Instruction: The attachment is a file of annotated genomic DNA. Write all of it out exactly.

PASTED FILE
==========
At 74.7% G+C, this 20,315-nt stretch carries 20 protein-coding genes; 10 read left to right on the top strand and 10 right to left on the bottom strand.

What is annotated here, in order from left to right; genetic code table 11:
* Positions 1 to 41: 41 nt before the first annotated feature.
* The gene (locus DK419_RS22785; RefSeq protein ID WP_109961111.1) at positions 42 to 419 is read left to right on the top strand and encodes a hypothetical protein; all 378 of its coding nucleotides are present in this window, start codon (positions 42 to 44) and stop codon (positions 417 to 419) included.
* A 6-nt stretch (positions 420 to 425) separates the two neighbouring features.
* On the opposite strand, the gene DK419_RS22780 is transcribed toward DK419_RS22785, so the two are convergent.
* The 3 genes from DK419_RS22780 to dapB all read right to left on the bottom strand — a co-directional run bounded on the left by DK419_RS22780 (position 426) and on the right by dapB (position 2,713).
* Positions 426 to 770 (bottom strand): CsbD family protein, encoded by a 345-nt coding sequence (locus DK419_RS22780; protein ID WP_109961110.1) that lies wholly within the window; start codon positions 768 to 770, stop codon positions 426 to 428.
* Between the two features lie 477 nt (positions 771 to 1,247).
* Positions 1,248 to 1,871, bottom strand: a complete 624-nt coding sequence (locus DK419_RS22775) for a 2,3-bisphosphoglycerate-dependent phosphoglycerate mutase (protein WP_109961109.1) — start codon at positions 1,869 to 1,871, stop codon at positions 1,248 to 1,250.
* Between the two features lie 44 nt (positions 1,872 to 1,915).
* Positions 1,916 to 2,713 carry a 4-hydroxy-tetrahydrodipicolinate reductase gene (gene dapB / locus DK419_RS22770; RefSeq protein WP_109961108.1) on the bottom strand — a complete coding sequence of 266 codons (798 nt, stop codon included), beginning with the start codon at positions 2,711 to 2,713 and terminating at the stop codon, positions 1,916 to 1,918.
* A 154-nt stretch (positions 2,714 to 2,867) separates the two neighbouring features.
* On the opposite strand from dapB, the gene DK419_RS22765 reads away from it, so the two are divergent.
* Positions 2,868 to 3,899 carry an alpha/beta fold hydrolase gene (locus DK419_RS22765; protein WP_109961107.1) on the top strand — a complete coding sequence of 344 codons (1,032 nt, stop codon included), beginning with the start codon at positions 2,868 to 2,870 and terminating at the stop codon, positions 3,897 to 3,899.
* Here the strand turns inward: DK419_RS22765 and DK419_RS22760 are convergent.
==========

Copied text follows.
At 74.7% G+C, this 20,315-nt stretch carries 20 protein-coding genes; 10 read left to right on the top strand and 10 right to left on the bottom strand.

What is annotated here, in order from left to right; genetic code table 11:
* Positions 1 to 41: 41 nt before the first annotated feature.
* The gene (locus DK419_RS22785; RefSeq protein ID WP_109961111.1) at positions 42 to 419 is read left to right on the top strand and encodes a hypothetical protein; all 378 of its coding nucleotides are present in this window, start codon (positions 42 to 44) and stop codon (positions 417 to 419) included.
* A 6-nt stretch (positions 420 to 425) separates the two neighbouring features.
* On the opposite strand, the gene DK419_RS22780 is transcribed toward DK419_RS22785, so the two are convergent.
* The 3 genes from DK419_RS22780 to dapB all read right to left on the bottom strand — a co-directional run bounded on the left by DK419_RS22780 (position 426) and on the right by dapB (position 2,713).
* Positions 426 to 770 (bottom strand): CsbD family protein, encoded by a 345-nt coding sequence (locus DK419_RS22780; protein ID WP_109961110.1) that lies wholly within the window; start codon positions 768 to 770, stop codon positions 426 to 428.
* Between the two features lie 477 nt (positions 771 to 1,247).
* Positions 1,248 to 1,871, bottom strand: a complete 624-nt coding sequence (locus DK419_RS22775) for a 2,3-bisphosphoglycerate-dependent phosphoglycerate mutase (protein WP_109961109.1) — start codon at positions 1,869 to 1,871, stop codon at positions 1,248 to 1,250.
* Between the two features lie 44 nt (positions 1,872 to 1,915).
* Positions 1,916 to 2,713 carry a 4-hydroxy-tetrahydrodipicolinate reductase gene (gene dapB / locus DK419_RS22770; RefSeq protein WP_109961108.1) on the bottom strand — a complete coding sequence of 266 codons (798 nt, stop codon included), beginning with the start codon at positions 2,711 to 2,713 and terminating at the stop codon, positions 1,916 to 1,918.
* A 154-nt stretch (positions 2,714 to 2,867) separates the two neighbouring features.
* On the opposite strand from dapB, the gene DK419_RS22765 reads away from it, so the two are divergent.
* Positions 2,868 to 3,899 carry an alpha/beta fold hydrolase gene (locus DK419_RS22765; protein WP_109961107.1) on the top strand — a complete coding sequence of 344 codons (1,032 nt, stop codon included), beginning with the start codon at positions 2,868 to 2,870 and terminating at the stop codon, positions 3,897 to 3,899.
* Here the strand turns inward: DK419_RS22765 and DK419_RS22760 are convergent.